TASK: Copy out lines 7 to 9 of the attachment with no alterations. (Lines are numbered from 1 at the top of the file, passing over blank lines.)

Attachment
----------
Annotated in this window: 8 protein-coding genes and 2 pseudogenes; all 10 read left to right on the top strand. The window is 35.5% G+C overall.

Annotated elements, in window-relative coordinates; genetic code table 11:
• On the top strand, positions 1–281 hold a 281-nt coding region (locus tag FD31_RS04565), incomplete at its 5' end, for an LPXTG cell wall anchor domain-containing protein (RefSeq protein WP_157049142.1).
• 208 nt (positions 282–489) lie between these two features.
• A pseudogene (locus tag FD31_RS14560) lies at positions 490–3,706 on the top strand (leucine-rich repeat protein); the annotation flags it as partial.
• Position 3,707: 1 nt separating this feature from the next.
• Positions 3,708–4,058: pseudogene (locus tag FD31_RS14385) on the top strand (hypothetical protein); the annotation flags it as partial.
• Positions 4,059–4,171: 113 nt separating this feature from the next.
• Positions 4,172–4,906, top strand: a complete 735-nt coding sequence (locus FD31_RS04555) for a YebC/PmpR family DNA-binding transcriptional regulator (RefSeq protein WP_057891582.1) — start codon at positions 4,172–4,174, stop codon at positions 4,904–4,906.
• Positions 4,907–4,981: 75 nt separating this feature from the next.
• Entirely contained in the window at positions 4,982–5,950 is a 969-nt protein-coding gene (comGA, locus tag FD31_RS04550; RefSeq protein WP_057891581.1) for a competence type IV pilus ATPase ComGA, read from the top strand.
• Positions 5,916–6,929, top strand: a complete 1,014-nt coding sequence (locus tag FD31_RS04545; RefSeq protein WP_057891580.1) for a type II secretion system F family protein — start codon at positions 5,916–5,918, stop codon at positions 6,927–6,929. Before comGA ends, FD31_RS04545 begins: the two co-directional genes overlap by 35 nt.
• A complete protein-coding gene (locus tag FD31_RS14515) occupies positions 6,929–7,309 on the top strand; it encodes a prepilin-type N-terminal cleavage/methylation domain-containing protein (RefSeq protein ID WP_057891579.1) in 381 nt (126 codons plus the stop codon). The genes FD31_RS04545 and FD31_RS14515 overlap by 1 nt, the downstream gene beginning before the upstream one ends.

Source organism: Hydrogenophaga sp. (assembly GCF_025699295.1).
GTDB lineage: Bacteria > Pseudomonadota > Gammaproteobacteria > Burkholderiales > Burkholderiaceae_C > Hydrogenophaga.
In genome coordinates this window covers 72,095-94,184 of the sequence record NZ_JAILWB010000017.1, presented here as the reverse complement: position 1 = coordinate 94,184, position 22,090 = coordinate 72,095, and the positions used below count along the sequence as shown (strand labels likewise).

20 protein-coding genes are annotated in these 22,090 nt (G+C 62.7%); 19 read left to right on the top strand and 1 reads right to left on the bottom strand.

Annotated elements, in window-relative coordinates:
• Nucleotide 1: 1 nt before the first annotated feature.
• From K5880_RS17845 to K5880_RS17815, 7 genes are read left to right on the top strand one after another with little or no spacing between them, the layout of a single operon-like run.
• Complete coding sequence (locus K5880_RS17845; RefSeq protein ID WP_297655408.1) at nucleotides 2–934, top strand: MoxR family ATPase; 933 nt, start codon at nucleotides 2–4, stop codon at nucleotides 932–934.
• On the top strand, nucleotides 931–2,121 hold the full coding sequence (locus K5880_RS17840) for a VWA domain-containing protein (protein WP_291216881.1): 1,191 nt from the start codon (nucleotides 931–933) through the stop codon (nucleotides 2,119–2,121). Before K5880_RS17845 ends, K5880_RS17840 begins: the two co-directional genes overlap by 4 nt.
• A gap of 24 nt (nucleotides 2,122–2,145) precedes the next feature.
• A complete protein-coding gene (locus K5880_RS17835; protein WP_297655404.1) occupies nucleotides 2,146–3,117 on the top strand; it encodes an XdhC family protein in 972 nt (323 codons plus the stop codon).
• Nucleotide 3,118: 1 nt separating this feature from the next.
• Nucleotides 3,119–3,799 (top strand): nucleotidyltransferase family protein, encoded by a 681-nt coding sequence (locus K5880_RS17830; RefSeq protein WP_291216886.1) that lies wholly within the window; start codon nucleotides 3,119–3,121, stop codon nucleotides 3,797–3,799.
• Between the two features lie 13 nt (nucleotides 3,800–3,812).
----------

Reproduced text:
• Positions 3,708–4,058: pseudogene (locus tag FD31_RS14385) on the top strand (hypothetical protein); the annotation flags it as partial.
• Positions 4,059–4,171: 113 nt separating this feature from the next.
• Positions 4,172–4,906, top strand: a complete 735-nt coding sequence (locus FD31_RS04555) for a YebC/PmpR family DNA-binding transcriptional regulator (RefSeq protein WP_057891582.1) — start codon at positions 4,172–4,174, stop codon at positions 4,904–4,906.